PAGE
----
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Quantum detection

Superconducting qubits

Developing practical quantum computers and simulators

The main strength of superconducting qubit technology is its scalability. It builds on many decades of experience in fabricating microelectronic circuits. However, further scale-up is hindered by relatively short coherence time of the qubits, despite a 1000x improvement over the 15 years, and system engineering issues. In order to meet these challenges we require reliable data, or metrology, to identify and eliminate the sources of decoherence in circuits, calibrate control lines, test and validate qubits, develop recognised standards.

At NPL, we are developing world-leading measurement methodologies, tools and techniques which support scale-up of quantum information processors. We are also using our facilities and expertise in this area to explore the use of novel materials such as highly disordered superconductors and topological insulators in quantum electrical standards.

Our research includes the:

  • Development of characterisation and verification protocols for solid-state quantum systems focused on the improvement in their coherence time. Examples of unique techniques are on-chip electron spin resonance (micro-ESR), ultra-stable frequency tracking noise detection and the scanning microwave nearfield microscope (NSMM).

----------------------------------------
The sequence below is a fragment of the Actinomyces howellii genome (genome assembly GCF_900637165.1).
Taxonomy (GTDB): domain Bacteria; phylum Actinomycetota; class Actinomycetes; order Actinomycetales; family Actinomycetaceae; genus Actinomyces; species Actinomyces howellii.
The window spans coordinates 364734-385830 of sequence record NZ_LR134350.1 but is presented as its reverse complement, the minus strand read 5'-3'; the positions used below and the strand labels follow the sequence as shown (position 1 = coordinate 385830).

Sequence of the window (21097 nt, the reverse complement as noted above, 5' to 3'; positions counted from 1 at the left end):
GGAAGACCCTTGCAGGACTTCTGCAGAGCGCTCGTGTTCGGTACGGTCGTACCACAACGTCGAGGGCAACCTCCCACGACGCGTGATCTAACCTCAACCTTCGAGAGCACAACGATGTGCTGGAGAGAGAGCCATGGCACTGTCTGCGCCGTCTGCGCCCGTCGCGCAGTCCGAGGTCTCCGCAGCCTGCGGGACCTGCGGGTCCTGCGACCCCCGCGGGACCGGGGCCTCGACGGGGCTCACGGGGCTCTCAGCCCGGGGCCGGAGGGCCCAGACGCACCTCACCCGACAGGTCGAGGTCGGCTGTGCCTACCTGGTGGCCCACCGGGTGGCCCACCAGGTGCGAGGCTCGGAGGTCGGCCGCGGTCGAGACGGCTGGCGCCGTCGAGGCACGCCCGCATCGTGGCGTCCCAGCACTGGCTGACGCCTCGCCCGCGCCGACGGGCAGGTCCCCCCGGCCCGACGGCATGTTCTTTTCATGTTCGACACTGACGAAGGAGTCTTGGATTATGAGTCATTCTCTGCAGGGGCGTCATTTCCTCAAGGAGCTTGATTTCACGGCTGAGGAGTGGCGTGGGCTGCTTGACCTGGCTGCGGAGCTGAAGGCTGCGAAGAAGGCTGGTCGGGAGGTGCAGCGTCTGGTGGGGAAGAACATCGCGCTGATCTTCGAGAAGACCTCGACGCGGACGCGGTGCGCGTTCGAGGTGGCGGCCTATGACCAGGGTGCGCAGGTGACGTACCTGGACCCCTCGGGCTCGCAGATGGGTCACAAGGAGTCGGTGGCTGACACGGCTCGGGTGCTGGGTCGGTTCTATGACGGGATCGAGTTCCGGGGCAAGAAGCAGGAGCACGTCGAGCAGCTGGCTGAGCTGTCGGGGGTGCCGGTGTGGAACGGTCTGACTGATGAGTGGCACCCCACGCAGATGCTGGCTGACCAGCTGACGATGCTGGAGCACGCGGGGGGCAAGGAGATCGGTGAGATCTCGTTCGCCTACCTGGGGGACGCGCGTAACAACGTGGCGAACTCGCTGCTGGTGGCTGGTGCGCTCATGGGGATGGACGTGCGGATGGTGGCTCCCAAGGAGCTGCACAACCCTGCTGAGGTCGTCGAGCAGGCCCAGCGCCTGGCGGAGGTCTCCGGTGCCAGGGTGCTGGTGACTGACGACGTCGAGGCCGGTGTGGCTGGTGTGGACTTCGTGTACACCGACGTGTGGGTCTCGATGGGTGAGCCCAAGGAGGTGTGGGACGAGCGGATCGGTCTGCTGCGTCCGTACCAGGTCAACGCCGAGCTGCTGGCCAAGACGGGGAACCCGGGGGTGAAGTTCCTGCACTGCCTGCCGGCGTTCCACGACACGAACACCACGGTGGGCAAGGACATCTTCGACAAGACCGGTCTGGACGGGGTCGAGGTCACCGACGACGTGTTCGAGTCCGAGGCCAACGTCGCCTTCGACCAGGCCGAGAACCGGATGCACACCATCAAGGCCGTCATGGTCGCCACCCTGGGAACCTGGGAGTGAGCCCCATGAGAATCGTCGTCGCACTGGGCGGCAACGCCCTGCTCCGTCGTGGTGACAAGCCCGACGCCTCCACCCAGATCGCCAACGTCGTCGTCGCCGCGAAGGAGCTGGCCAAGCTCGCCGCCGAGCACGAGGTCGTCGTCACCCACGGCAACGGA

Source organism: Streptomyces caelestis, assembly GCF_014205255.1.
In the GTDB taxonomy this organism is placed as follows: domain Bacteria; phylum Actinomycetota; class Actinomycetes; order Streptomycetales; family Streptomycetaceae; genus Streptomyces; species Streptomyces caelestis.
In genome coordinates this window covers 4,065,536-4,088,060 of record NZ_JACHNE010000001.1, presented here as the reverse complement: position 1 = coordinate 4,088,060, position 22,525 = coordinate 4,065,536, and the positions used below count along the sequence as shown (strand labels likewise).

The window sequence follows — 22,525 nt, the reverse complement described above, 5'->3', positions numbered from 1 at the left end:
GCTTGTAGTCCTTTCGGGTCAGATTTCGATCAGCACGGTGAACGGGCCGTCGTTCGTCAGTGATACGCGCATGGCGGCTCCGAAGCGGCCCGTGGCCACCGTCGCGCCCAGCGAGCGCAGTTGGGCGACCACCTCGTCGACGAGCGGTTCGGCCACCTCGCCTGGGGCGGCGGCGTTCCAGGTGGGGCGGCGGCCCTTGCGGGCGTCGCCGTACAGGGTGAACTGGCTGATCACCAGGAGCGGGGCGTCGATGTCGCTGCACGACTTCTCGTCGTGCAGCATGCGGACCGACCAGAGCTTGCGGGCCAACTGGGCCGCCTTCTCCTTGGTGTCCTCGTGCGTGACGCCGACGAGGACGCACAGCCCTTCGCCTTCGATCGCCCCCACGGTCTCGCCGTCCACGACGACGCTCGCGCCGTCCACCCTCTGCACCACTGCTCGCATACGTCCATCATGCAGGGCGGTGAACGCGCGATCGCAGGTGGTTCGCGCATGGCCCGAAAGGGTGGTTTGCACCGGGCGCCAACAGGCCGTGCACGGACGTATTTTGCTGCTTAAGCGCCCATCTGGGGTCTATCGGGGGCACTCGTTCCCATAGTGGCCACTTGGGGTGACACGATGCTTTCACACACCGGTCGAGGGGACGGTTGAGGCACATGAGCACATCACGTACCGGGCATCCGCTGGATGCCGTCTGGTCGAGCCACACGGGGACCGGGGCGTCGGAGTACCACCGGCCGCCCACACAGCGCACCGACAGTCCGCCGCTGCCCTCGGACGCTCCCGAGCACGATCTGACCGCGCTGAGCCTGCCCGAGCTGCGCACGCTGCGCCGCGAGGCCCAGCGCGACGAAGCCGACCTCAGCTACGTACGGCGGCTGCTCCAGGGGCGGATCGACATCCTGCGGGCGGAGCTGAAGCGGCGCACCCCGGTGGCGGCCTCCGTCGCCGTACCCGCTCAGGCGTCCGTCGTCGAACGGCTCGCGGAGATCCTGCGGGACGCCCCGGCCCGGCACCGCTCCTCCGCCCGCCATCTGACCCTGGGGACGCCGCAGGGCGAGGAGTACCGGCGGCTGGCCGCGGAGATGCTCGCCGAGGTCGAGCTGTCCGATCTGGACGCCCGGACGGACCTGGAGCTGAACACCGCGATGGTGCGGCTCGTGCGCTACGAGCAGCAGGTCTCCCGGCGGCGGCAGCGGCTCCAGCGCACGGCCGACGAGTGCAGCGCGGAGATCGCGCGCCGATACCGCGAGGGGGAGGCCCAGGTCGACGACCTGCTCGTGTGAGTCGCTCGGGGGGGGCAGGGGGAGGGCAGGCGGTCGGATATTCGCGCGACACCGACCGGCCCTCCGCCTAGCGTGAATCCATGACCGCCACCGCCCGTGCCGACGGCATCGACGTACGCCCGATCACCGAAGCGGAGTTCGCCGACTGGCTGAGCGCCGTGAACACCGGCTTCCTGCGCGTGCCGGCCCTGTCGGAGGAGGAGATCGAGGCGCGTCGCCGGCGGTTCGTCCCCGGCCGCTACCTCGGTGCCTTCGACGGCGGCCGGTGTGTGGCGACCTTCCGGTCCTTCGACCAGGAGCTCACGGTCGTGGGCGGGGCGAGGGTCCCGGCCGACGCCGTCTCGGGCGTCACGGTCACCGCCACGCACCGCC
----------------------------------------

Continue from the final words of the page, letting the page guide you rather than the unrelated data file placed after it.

• Provision of test and validation services for the nascent quantum computing industry based on the above.
     
  • Development of sensors and future quantum standards based on superconducting qubits, quantum phase slip and topological insulators. Examples of such new sensors are the charge interferometer CQUID and the quantum power meter enabling calibration of the microwave feedlines of a quantum computer.

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Our research and measurement solutions support innovation and product development. We work with companies to deliver business advantage and commercial success.
Contact our Customer Services team on +44 20 8943 7070